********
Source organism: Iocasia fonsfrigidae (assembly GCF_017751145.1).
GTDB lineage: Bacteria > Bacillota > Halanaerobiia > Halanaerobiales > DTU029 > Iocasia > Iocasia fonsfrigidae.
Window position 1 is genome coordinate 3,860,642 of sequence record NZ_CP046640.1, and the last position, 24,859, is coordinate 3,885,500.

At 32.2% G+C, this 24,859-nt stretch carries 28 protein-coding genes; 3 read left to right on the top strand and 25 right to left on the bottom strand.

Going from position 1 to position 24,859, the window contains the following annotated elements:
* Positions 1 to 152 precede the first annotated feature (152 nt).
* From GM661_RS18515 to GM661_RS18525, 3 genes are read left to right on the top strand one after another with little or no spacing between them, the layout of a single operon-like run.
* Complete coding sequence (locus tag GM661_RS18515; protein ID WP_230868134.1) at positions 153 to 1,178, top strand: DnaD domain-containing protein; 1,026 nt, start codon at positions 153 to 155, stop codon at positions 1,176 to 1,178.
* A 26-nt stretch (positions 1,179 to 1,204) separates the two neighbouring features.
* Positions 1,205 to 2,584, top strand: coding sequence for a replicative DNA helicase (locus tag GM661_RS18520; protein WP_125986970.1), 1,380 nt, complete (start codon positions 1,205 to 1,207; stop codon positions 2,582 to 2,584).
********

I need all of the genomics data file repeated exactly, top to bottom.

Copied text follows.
Source organism: Iocasia fonsfrigidae (assembly GCF_017751145.1).
GTDB lineage: Bacteria > Bacillota > Halanaerobiia > Halanaerobiales > DTU029 > Iocasia > Iocasia fonsfrigidae.
Window position 1 is genome coordinate 3,860,642 of sequence record NZ_CP046640.1, and the last position, 24,859, is coordinate 3,885,500.

At 32.2% G+C, this 24,859-nt stretch carries 28 protein-coding genes; 3 read left to right on the top strand and 25 right to left on the bottom strand.

Going from position 1 to position 24,859, the window contains the following annotated elements:
* Positions 1 to 152 precede the first annotated feature (152 nt).
* From GM661_RS18515 to GM661_RS18525, 3 genes are read left to right on the top strand one after another with little or no spacing between them, the layout of a single operon-like run.
* Complete coding sequence (locus tag GM661_RS18515; protein ID WP_230868134.1) at positions 153 to 1,178, top strand: DnaD domain-containing protein; 1,026 nt, start codon at positions 153 to 155, stop codon at positions 1,176 to 1,178.
* A 26-nt stretch (positions 1,179 to 1,204) separates the two neighbouring features.
* Positions 1,205 to 2,584, top strand: coding sequence for a replicative DNA helicase (locus tag GM661_RS18520; protein WP_125986970.1), 1,380 nt, complete (start codon positions 1,205 to 1,207; stop codon positions 2,582 to 2,584).